“I am appalled at the government’s decision not to award healthcare workers a pay rise. The sacrifices made by healthcare workers have been instrumental in the fight against COVID-19, and after years of being subject to pay freezes and excluded from increments, enough is enough.
“I set up [a] group for nurses to support each other, and membership has grown at a phenomenal rate reflecting our feeling and unity in rejecting the government’s decision.
“We are hearing stories from members about having to use food banks and payday loans – this is utterly disgusting and unacceptable.
“We have worked tirelessly in our roles, not just through COVID-19 but for the last decade, and yet again we have been treated with utter contempt by the government.”
Anthony Johnson, Nurse and Lead Organiser for Nurses United said:
“We all know who we relied upon and needed in this crisis. The problem is that this government doesn’t. Our NHS colleagues are being driven into taking action to defend themselves and the safety of us so that when you press that buzzer there will be a nurse at the end of it.”
Over 70,000 people have now joined a group on Facebook called: ‘NHS Workers Say No! To Public Sector Pay Inequality’. The community leaders of the group said:
‘Let’s make a stand and show the government that we are not prepared to sit quiet any longer.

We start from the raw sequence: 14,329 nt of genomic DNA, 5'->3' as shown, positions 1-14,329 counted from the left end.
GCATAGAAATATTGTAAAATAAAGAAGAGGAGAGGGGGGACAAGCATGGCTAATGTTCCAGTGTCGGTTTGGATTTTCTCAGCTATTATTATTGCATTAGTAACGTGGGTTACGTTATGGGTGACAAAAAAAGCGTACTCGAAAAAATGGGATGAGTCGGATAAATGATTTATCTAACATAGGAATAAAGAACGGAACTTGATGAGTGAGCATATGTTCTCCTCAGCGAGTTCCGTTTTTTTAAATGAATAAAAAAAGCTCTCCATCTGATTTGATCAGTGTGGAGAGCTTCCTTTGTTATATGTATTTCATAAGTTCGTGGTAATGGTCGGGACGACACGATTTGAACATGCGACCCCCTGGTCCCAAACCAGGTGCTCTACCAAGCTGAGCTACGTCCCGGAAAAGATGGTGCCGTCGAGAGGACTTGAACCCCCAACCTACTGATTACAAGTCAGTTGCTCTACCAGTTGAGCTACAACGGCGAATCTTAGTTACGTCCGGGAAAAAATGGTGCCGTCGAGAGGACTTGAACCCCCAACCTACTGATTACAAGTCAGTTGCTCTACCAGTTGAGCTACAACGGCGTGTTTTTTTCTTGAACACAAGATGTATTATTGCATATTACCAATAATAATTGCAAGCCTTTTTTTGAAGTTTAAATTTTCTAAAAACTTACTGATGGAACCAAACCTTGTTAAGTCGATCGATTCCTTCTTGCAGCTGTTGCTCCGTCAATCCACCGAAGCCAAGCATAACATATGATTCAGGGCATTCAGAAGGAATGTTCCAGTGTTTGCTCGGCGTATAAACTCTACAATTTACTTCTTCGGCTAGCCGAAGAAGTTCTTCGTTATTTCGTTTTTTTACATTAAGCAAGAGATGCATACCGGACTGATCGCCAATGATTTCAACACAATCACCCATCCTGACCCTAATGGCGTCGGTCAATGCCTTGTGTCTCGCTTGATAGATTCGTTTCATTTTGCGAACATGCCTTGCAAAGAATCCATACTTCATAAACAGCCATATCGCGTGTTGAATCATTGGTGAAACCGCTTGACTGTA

‘We need unity to drive our voices to be heard’.
If you have a story you want to tell, or video you want to share, send it to Emergency Services News via firstname.lastname@example.org
Don’t forget to follow us on Twitter for more news, videos, blogs and stories: @ES_News_
Can you help Emergency Services News?
We when set our website up in November 2018, we had a straightforward mission: to bring our readers factual stories, which are free from negative bias but which are enriched with qualified experience.
Each member of our in-house team of writers has served in either the armed forces, emergency services or NHS.
This means that we can bring our readers not only the stories which matter but also stories without the negative spin.
But we cannot do this without your help. As ad revenue – the staple income of most publishers – continues to fluctuate, then we need the help of our supporters and readers more than ever.
Become a donor: You can make a one-off or reoccurring donation via Paypal. CLICK HERE to become a donor
We would like to thank you in advance for your continued support.
Before you go...
We need your help. As former emergency services & armed forces personnel, we pride ourselves on bringing you important, fast-moving and breaking news stories which are free from the negative bias which is often directed at the emergency services by some sections of the mainstream media.
One of the reasons we started 'Emergency Services News' was because we became tired of reading badly informed stories about the emergency services which seemed only ever to highlight negative aspects of the job.
We want to be the unheard voice of the remarkable men and women who serve in the emergency services, NHS and armed forces. And with around 500k page views each month, we are getting there!
As income from ads, the mainstay source of income for most publishers, continues to decline; we need the help of our readers.
And remember, if you have a service, product or job vacancy that you would like to promote to our large readership, then you can buy advertising space in our articles.
You can support emergency services news from as little as £1. It only takes a minute. Every contribution, however big or small, is vital for our future.
Please help us to continue to highlight the life-saving work of the emergency services, NHS and armed forces by becoming a supporter.